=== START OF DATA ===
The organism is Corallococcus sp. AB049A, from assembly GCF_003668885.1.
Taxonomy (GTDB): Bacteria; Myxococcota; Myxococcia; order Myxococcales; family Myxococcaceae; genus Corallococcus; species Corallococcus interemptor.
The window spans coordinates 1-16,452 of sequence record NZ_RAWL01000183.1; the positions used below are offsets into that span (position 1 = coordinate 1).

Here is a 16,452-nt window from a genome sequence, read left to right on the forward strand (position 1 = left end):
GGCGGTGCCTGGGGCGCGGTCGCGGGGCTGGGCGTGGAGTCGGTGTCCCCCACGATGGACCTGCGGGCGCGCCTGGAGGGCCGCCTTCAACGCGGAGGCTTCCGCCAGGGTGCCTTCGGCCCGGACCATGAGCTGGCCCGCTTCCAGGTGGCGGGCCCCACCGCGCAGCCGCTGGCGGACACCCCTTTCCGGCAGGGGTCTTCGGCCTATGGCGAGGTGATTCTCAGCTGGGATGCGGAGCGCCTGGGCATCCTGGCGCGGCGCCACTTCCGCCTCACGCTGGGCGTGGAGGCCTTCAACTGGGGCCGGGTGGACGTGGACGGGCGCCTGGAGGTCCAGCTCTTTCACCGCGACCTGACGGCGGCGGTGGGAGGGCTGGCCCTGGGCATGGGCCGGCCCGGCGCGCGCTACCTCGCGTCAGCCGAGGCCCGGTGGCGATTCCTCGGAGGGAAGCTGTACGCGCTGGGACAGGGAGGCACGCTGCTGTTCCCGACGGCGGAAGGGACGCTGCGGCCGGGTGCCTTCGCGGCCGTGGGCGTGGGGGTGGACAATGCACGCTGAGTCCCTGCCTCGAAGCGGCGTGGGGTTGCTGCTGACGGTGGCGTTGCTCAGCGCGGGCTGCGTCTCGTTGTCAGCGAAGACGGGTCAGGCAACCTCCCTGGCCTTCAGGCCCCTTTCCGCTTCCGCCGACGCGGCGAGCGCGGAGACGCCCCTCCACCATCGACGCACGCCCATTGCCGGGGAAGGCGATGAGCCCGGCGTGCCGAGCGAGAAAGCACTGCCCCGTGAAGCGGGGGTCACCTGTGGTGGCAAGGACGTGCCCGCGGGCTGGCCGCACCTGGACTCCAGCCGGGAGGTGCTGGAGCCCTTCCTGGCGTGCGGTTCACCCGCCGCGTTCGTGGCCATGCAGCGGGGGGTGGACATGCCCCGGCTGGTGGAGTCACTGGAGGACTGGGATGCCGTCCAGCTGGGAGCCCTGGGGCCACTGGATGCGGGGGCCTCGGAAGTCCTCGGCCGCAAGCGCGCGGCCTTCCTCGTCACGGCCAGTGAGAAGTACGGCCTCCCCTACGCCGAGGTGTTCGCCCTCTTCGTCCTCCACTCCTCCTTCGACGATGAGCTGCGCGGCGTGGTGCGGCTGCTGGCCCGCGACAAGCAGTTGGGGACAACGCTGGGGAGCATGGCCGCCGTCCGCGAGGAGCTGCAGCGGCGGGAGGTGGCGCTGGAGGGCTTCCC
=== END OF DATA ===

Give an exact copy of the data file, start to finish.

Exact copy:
The organism is Corallococcus sp. AB049A, from assembly GCF_003668885.1.
Taxonomy (GTDB): Bacteria; Myxococcota; Myxococcia; order Myxococcales; family Myxococcaceae; genus Corallococcus; species Corallococcus interemptor.
The window spans coordinates 1-16,452 of sequence record NZ_RAWL01000183.1; the positions used below are offsets into that span (position 1 = coordinate 1).

Here is a 16,452-nt window from a genome sequence, read left to right on the forward strand (position 1 = left end):
GGCGGTGCCTGGGGCGCGGTCGCGGGGCTGGGCGTGGAGTCGGTGTCCCCCACGATGGACCTGCGGGCGCGCCTGGAGGGCCGCCTTCAACGCGGAGGCTTCCGCCAGGGTGCCTTCGGCCCGGACCATGAGCTGGCCCGCTTCCAGGTGGCGGGCCCCACCGCGCAGCCGCTGGCGGACACCCCTTTCCGGCAGGGGTCTTCGGCCTATGGCGAGGTGATTCTCAGCTGGGATGCGGAGCGCCTGGGCATCCTGGCGCGGCGCCACTTCCGCCTCACGCTGGGCGTGGAGGCCTTCAACTGGGGCCGGGTGGACGTGGACGGGCGCCTGGAGGTCCAGCTCTTTCACCGCGACCTGACGGCGGCGGTGGGAGGGCTGGCCCTGGGCATGGGCCGGCCCGGCGCGCGCTACCTCGCGTCAGCCGAGGCCCGGTGGCGATTCCTCGGAGGGAAGCTGTACGCGCTGGGACAGGGAGGCACGCTGCTGTTCCCGACGGCGGAAGGGACGCTGCGGCCGGGTGCCTTCGCGGCCGTGGGCGTGGGGGTGGACAATGCACGCTGAGTCCCTGCCTCGAAGCGGCGTGGGGTTGCTGCTGACGGTGGCGTTGCTCAGCGCGGGCTGCGTCTCGTTGTCAGCGAAGACGGGTCAGGCAACCTCCCTGGCCTTCAGGCCCCTTTCCGCTTCCGCCGACGCGGCGAGCGCGGAGACGCCCCTCCACCATCGACGCACGCCCATTGCCGGGGAAGGCGATGAGCCCGGCGTGCCGAGCGAGAAAGCACTGCCCCGTGAAGCGGGGGTCACCTGTGGTGGCAAGGACGTGCCCGCGGGCTGGCCGCACCTGGACTCCAGCCGGGAGGTGCTGGAGCCCTTCCTGGCGTGCGGTTCACCCGCCGCGTTCGTGGCCATGCAGCGGGGGGTGGACATGCCCCGGCTGGTGGAGTCACTGGAGGACTGGGATGCCGTCCAGCTGGGAGCCCTGGGGCCACTGGATGCGGGGGCCTCGGAAGTCCTCGGCCGCAAGCGCGCGGCCTTCCTCGTCACGGCCAGTGAGAAGTACGGCCTCCCCTACGCCGAGGTGTTCGCCCTCTTCGTCCTCCACTCCTCCTTCGACGATGAGCTGCGCGGCGTGGTGCGGCTGCTGGCCCGCGACAAGCAGTTGGGGACAACGCTGGGGAGCATGGCCGCCGTCCGCGAGGAGCTGCAGCGGCGGGAGGTGGCGCTGGAGGGCTTCCC